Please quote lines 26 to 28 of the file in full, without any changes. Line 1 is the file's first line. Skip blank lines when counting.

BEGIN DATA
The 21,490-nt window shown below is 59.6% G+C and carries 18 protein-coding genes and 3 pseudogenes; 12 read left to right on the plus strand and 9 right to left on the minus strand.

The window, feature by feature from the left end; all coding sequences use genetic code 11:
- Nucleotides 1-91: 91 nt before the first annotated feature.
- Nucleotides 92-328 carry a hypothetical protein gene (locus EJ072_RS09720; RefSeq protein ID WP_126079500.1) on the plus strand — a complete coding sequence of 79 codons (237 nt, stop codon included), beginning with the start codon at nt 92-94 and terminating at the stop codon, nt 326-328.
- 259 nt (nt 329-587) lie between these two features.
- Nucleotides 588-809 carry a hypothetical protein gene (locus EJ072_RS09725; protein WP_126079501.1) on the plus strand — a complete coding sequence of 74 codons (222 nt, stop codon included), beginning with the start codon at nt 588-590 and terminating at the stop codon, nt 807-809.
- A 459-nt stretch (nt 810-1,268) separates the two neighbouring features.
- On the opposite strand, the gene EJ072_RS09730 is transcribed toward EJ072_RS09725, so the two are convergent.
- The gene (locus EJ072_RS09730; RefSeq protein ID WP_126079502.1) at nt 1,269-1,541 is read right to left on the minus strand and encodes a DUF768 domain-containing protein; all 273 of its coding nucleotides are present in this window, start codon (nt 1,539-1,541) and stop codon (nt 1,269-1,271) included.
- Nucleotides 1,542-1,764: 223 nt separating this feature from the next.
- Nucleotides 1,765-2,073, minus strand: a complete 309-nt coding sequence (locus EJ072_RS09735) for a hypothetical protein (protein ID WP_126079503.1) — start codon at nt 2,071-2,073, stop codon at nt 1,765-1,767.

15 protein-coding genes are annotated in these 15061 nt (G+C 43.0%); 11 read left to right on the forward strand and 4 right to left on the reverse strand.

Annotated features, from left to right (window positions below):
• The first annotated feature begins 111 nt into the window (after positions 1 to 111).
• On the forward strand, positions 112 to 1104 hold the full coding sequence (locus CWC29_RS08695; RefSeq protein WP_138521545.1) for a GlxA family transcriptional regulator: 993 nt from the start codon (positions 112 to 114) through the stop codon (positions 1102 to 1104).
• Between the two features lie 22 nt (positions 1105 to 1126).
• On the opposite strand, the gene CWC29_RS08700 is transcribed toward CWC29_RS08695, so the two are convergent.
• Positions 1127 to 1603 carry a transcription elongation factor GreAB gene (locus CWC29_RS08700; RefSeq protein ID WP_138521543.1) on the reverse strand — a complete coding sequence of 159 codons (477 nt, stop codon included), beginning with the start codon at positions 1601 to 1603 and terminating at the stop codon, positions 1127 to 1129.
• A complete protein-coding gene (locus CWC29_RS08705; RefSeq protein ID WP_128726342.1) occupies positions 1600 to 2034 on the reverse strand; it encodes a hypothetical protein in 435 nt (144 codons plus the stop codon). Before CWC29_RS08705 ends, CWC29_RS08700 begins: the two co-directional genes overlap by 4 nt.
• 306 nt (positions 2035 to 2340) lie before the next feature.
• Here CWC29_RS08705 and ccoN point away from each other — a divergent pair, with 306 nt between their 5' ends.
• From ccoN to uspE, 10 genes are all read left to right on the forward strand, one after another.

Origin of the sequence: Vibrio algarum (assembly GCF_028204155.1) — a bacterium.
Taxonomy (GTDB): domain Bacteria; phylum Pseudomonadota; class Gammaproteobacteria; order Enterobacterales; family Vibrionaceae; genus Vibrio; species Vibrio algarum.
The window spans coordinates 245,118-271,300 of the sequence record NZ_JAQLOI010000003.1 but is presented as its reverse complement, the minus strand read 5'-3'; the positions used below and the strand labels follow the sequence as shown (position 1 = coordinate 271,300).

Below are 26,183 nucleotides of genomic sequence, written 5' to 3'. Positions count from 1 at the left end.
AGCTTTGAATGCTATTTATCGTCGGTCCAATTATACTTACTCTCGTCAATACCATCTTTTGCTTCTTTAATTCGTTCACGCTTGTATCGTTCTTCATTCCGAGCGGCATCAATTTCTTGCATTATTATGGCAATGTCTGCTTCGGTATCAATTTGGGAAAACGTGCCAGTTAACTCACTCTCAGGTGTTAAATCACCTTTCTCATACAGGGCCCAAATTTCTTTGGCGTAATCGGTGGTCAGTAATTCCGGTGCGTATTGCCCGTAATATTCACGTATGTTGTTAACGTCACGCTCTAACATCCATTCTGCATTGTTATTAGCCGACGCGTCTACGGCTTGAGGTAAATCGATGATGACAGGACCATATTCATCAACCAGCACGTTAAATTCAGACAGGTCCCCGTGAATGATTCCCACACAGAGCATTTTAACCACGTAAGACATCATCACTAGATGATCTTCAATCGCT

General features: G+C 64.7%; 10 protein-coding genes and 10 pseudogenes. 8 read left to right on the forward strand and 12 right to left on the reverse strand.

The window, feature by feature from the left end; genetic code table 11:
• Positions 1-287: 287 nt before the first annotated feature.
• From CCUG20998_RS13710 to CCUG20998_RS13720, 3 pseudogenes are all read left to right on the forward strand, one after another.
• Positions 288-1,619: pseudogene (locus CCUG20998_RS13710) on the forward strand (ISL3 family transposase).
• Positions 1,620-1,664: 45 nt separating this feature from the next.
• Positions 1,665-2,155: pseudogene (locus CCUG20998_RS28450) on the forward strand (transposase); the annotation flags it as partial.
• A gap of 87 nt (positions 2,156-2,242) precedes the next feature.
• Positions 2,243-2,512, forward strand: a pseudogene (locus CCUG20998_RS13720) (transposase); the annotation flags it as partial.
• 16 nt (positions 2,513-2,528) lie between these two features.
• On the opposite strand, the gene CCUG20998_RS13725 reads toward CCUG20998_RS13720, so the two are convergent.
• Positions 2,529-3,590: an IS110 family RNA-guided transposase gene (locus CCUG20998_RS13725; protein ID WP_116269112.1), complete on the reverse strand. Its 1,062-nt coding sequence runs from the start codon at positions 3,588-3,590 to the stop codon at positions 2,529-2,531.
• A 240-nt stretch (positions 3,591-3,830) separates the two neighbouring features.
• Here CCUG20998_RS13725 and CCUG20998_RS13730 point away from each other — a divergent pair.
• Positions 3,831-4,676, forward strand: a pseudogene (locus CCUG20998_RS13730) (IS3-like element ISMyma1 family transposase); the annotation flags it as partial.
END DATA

Below are 26,183 nucleotides of genomic sequence, written 5' to 3'. Positions count from 1 at the left end.
AGCTTTGAATGCTATTTATCGTCGGTCCAATTATACTTACTCTCGTCAATACCATCTTTTGCTTCTTTAATTCGTTCACGCTTGTATCGTTCTTCATTCCGAGCGGCATCAATTTCTTGCATTATTATGGCAATGTCTGCTTCGGTATCAATTTGGGAAAACGTGCCAGTTAACTCACTCTCAGGTGTTAAATCACCTTTCTCATACAGGGCCCAAATTTCTTTGGCGTAATCGGTGGTCAGTAATTCCGGTGCGTATTGCCCGTAATATTCACGTATGTTGTTAACGTCACGCTCTAACATCCATTCTGCATTGTTATTAGCCGACGCGTCTACGGCTTGAGGTAAATCGATGATGACAGGACCATATTCATCAACCAGCACGTTAAATTCAGACAGGTCCCCGTGAATGATTCCCACACAGAGCATTTTAACCACGTAAGACATCATCACTAGATGATCTTCAATCGCT

General features: G+C 64.7%; 10 protein-coding genes and 10 pseudogenes. 8 read left to right on the forward strand and 12 right to left on the reverse strand.